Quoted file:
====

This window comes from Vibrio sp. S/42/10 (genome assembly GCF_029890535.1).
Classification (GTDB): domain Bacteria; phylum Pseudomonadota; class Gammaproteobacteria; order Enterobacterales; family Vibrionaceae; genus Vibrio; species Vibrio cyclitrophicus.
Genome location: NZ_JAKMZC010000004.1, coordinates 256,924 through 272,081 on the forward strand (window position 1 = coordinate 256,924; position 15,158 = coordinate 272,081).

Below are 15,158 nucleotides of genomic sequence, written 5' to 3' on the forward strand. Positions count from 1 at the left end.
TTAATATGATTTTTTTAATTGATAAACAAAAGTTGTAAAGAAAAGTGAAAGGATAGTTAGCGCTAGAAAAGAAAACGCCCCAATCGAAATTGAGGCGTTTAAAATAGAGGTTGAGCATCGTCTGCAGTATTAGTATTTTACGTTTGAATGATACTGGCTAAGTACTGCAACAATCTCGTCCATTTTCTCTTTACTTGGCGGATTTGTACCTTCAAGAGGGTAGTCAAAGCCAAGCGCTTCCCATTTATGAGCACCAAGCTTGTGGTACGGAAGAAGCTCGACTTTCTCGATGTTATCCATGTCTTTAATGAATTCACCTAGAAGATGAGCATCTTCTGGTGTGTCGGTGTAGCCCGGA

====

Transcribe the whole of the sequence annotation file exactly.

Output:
This window comes from Vibrio sp. S/42/10 (genome assembly GCF_029890535.1).
Classification (GTDB): domain Bacteria; phylum Pseudomonadota; class Gammaproteobacteria; order Enterobacterales; family Vibrionaceae; genus Vibrio; species Vibrio cyclitrophicus.
Genome location: NZ_JAKMZC010000004.1, coordinates 256,924 through 272,081 on the forward strand (window position 1 = coordinate 256,924; position 15,158 = coordinate 272,081).

Below are 15,158 nucleotides of genomic sequence, written 5' to 3' on the forward strand. Positions count from 1 at the left end.
TTAATATGATTTTTTTAATTGATAAACAAAAGTTGTAAAGAAAAGTGAAAGGATAGTTAGCGCTAGAAAAGAAAACGCCCCAATCGAAATTGAGGCGTTTAAAATAGAGGTTGAGCATCGTCTGCAGTATTAGTATTTTACGTTTGAATGATACTGGCTAAGTACTGCAACAATCTCGTCCATTTTCTCTTTACTTGGCGGATTTGTACCTTCAAGAGGGTAGTCAAAGCCAAGCGCTTCCCATTTATGAGCACCAAGCTTGTGGTACGGAAGAAGCTCGACTTTCTCGATGTTATCCATGTCTTTAATGAATTCACCTAGAAGATGAGCATCTTCTGGTGTGTCGGTGTAGCCCGGA